Boone County is sponsoring a Farm Bill Signup and Farm Financial Management Program from 9 a.m. to 2:30 p.m. Feb. 4 at the Boone County 4-H Fairgrounds Farm Bureau Community Building, 1300 E. 100 S., Lebanon.
The focus of the program will be on the 2018 Farm Bill; how to sign up for it, how to decide which option is best for you, and crop insurance options. There will also be sessions on general farm financial management.
Program topics include:
• 2018 Farm Bill Signup
• How to Select Between 2018 Farm Bill Options
• Successful Farm Financial Management
• Working with Your Ag Lender
• Crop Insurance Options and Signup in 2020
Speakers will include Ashlee Rathburn from the USDA Farm Service Agency, Colleen Luse from Luse Seed and Insurance, Michael Langemeier from the Purdue Center for Commercial Agriculture and Jon Stevens and Rick Isenhower from the State Bank of Lizton. A lunch, sponsored by State Bank of Lizton, will be provided.
There is no cost to attend, however, advance registration is requested to help with meal planning. You may register by calling the Boone County Extension Office at 765-482-0750, visiting the website at http://bit.ly/3029nnl, or emailing to email@example.com.
Fallow Syndrome in Corn
If no crops were planted in a field in 2019 and the farmer controlled weeds on these acres so the ground was mainly bare, that field may be at risk of something known as Fallow Syndrome. This occurs in fields which have no living root systems for an extended period of time. Without roots to live on, soil microbial populations decline so much that there are not enough present to convert nutrients into a plant-available form during the growing season.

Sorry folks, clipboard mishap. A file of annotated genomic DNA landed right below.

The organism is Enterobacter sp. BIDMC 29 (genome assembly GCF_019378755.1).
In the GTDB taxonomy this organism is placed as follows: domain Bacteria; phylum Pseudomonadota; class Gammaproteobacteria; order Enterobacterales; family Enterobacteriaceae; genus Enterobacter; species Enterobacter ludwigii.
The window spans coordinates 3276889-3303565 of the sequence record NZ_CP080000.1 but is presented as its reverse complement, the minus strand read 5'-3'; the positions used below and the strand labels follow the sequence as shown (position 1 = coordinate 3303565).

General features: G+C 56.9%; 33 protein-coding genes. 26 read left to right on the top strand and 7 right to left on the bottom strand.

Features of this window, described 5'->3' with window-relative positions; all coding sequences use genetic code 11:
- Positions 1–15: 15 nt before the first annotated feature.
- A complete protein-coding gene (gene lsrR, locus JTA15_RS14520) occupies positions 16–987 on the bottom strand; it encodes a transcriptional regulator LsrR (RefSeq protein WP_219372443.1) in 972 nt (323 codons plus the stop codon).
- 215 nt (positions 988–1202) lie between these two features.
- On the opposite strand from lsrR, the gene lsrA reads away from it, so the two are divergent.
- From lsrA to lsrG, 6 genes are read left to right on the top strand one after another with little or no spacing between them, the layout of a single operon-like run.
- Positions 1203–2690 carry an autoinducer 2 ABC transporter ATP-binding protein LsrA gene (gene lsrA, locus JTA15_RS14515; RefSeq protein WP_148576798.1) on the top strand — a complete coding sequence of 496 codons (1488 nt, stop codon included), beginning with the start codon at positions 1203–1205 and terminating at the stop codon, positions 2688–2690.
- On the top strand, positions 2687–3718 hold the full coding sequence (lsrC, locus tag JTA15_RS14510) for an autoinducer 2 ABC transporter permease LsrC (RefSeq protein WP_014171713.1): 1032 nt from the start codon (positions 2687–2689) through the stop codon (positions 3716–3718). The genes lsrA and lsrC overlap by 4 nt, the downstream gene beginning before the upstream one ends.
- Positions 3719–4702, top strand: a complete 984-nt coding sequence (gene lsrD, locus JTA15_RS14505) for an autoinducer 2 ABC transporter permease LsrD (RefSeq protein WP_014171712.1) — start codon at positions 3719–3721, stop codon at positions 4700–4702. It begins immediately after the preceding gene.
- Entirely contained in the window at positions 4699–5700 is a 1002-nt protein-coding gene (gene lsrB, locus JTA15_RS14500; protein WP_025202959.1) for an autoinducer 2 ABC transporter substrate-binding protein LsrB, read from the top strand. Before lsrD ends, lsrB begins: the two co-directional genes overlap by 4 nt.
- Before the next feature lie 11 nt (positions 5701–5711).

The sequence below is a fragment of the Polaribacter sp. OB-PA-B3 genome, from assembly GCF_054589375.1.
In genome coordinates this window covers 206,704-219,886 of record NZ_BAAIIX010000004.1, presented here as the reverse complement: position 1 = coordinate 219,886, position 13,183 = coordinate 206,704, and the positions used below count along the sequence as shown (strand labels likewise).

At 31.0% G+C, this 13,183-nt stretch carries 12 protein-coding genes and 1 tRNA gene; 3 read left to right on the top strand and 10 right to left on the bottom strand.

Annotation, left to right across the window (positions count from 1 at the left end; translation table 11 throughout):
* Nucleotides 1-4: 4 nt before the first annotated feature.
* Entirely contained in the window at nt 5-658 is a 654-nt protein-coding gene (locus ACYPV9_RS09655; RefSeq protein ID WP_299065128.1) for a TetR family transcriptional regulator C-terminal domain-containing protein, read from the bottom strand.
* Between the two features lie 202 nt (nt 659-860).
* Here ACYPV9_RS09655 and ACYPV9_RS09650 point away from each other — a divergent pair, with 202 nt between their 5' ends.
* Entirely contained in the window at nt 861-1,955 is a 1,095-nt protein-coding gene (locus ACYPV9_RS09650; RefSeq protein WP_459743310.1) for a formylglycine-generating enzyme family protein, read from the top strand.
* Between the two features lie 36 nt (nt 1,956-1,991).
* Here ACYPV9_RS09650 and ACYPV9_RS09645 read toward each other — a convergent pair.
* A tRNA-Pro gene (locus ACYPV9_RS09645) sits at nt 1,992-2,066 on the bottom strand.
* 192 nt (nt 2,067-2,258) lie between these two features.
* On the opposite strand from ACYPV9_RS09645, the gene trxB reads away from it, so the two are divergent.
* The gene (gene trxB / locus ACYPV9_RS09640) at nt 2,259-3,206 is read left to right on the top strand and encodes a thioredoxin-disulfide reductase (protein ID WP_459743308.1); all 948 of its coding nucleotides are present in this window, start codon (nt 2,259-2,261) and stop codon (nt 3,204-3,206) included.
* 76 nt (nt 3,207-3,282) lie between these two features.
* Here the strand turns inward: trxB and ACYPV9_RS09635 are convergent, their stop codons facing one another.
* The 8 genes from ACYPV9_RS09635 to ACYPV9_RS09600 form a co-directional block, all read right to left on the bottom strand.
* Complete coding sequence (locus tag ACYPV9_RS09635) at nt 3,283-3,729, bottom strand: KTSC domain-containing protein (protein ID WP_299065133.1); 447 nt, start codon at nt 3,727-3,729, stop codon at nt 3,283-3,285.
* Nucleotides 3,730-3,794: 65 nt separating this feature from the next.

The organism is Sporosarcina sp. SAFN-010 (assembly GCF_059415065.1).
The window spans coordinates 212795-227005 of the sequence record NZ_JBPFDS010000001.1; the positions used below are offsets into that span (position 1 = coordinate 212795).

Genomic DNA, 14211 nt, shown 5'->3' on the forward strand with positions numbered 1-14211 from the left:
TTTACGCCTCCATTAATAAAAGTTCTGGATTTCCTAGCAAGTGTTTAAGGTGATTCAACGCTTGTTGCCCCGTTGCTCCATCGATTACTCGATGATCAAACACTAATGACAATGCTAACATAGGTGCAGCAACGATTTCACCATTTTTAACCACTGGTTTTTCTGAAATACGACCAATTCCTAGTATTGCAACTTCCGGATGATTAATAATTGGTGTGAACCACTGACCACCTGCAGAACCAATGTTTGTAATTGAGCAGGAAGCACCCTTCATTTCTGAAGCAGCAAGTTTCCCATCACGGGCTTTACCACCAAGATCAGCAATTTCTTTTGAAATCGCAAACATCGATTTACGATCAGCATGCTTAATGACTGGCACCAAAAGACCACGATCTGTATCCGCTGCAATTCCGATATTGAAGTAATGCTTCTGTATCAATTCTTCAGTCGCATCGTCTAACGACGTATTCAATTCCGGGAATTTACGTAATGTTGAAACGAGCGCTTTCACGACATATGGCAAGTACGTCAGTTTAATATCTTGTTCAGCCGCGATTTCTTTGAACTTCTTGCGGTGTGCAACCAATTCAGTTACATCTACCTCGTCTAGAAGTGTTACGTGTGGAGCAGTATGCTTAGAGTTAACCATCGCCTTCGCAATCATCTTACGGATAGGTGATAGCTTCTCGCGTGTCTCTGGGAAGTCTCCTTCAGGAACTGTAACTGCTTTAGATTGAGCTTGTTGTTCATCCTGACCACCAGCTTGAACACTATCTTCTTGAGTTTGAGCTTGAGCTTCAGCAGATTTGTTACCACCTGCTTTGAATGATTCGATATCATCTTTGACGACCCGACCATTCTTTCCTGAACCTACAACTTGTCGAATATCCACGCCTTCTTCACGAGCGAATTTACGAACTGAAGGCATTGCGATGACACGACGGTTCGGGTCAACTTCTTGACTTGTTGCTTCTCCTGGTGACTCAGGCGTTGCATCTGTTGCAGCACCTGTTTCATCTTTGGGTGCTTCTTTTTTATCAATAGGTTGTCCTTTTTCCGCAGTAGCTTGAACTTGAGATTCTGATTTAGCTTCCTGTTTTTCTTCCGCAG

This is particularly a problem in fields that will be planted to corn; soybeans are less impacted. Rescue treatments once the problem has surfaced are not very effective. I wrote an article on this last fall and will not repeat it here but think this is potentially enough of an issue that I want to mention it again.
Two articles that explain the risk of Fallow Syndrome and what can be done to prevent it are a University of Missouri Integrated Pest Management bulletin, “Stunted Corn Following Prevented Planting – Fallow Syndrome,” located online at: https://ipm.missouri.edu/IPCM/2016/6/Stunted_Corn_Following_Prevented_Planting-Fallow_Syndrome/ and a University of Minnesota Extension article, “Reduce the risk of fallow syndrome with cover crops,” by Lizabeth Stahl, Fabian Fernandez, and Daniel Kaiser, available online at: https://extension.umn.edu/cover-crops/reduce-risk-fallow-syndrome-cover-crops.